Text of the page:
Negativity Theory states, as we all know, that historical figures aren’t as good as they appear. I know this topic will be remedial for some advanced students, but I think it is still fun to explore from time to time.
As we know, most people are surrounded by friends and loved ones. Among their many functions they effectively become “Keepers of the Lore.” It is their job to conceal and/or minimize the unsavory stuff while injecting exaggeration and hyperbole into anything that might be good, not necessarily limiting themselves to things that actually happened.
The theory states that the ability to discover unflattering information about a person is directly proportional to the amount of time that has passed. It also states that just about everyone has some kind of freakish penchant or skeleton in their closet. In many cases, information about these quirks never sees the light of day.
Let’s take someone like George Washington. He famously chopped down a cherry tree and, when confronted about it, said, “I can’t tell a lie, Pa.” Or did he? The story came from a book written about George Washington after his death, which was written by a guy who plagiarized other stories for the man’s life from published fiction of the time. No credible source for the story was ever found, so the cherry tree incident is considered apocryphal and its credibility is questioned.
There is also the matter of Washington crossing the Delaware as portrayed in the famous painting. In the picture Washington maintains a heroic stance at the bow of the boat. The painting has been analyzed, though, and many “historical inaccuracies” have been found. They include:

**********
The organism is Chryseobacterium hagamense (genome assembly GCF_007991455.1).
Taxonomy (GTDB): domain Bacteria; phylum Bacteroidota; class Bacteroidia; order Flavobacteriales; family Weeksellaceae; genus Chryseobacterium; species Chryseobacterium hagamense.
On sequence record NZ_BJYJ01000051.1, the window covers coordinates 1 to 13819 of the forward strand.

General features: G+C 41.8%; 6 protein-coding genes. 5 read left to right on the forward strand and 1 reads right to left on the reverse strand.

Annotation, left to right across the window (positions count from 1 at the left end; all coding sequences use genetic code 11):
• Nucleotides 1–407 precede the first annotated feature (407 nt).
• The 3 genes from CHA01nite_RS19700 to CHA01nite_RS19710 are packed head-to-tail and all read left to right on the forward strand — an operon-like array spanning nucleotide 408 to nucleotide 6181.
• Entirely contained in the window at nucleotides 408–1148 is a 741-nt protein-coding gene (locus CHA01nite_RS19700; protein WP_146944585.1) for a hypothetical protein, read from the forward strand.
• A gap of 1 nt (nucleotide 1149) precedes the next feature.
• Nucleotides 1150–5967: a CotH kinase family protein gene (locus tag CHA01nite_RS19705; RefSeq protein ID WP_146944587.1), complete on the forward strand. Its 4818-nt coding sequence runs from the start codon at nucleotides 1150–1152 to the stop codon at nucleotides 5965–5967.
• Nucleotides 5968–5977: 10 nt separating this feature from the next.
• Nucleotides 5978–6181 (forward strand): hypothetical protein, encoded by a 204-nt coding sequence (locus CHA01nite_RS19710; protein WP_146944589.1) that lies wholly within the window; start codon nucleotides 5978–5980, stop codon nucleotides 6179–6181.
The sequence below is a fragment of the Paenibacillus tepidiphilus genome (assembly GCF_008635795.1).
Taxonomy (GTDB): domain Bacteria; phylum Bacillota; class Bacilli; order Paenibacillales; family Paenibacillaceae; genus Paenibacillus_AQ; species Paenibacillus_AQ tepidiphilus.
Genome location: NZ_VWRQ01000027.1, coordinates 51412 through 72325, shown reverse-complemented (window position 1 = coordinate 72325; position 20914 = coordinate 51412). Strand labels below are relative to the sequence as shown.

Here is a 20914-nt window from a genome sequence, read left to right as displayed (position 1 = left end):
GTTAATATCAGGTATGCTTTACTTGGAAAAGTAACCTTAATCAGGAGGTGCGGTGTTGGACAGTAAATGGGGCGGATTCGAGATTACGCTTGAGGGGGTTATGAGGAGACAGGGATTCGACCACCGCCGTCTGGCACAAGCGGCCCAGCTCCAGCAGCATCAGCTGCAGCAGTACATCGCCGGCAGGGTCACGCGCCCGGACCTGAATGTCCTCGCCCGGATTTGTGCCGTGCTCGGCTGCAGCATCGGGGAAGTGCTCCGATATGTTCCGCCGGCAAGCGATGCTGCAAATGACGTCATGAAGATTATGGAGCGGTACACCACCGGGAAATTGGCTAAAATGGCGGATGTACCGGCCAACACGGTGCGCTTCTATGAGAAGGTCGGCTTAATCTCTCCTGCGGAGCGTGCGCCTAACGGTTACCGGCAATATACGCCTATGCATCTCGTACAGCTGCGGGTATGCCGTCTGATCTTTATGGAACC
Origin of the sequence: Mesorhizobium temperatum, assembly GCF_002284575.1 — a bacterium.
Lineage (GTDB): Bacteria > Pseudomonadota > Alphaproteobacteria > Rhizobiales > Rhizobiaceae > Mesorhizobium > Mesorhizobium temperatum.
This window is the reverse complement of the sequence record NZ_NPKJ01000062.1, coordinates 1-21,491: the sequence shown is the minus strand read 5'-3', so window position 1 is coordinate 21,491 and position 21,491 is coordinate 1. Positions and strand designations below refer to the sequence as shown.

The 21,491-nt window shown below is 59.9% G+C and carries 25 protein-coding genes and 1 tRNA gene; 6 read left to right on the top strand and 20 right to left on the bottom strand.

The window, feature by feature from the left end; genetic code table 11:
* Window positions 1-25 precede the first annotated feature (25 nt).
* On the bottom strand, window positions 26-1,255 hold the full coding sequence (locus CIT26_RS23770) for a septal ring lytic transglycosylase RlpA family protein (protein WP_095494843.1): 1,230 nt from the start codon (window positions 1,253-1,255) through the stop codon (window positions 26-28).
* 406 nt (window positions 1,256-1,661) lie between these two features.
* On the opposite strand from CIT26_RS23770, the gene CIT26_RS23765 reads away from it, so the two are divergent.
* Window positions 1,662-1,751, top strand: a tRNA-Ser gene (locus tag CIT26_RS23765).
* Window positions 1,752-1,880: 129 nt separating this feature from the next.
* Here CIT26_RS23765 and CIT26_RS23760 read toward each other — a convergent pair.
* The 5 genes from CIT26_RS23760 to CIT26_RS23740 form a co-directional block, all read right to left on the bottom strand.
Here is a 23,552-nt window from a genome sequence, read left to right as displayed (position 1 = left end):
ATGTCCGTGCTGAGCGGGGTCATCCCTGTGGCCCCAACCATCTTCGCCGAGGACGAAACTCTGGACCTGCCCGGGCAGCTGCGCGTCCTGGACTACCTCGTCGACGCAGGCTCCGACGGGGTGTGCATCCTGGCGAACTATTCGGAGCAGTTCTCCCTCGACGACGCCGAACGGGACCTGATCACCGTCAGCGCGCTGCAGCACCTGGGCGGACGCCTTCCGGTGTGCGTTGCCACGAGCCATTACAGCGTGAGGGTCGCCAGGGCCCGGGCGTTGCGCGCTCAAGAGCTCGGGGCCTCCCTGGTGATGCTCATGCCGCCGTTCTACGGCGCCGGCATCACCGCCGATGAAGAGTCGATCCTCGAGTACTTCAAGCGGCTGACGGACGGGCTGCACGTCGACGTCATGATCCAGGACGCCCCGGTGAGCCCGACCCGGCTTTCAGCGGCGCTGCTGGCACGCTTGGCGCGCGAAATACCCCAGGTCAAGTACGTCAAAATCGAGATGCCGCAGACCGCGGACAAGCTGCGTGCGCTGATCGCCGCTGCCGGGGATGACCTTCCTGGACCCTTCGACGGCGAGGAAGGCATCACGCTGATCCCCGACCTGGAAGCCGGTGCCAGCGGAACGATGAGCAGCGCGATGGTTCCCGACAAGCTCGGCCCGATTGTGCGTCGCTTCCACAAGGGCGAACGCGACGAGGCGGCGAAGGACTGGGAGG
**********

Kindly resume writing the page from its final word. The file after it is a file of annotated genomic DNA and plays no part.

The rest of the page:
- It was raining during the crossing.
- Some reason that it would have been difficult for Washington to stand in choppy waters. Another theory states, however, that perhaps the occupants of the boat were standing to avoid icy water.
- The flag in the painting didn’t yet exist at the time of the crossing.
- The boat is the wrong model and appears too small to carry the occupants. The actual boats used had higher sides.
- The crossing took place at night, not in the day.
- The river shown is far narrower than where the crossing took place.
- Horses were not ferried across the river in boats.
- The painting shows Washington’s boat going geographically in the wrong direction.
I think this one example shows how history can tend to get a few facts wrong. So it is also easy to imagine the volume of information that may be omitted altogether.
On the other hand, there is much we don’t know about the man. What if there were some unsavory aspects? If they did exist, the people who had knowledge of them, if there were any at all, are since long gone. That information has dissipated and is gone forever, unless, of course, some sort of evidence, like a letter, surfaces. But even then the authenticity we will be questioned, the meaning scrutinized, and the facts of the unpleasantness subjected to ridicule with a bias towards disbelief.
By now you might be asking yourself, “Why in the name of Zeus’ butthole does this asshole sit around and thing about such bullshit?” That’s a good question. All I can say is, “It’s what I do.”
I’d like to conclude with a real-life example. This dramatic tale will include things like the NFL and the Super Bowl. Whoa! Excited yet? I know I am.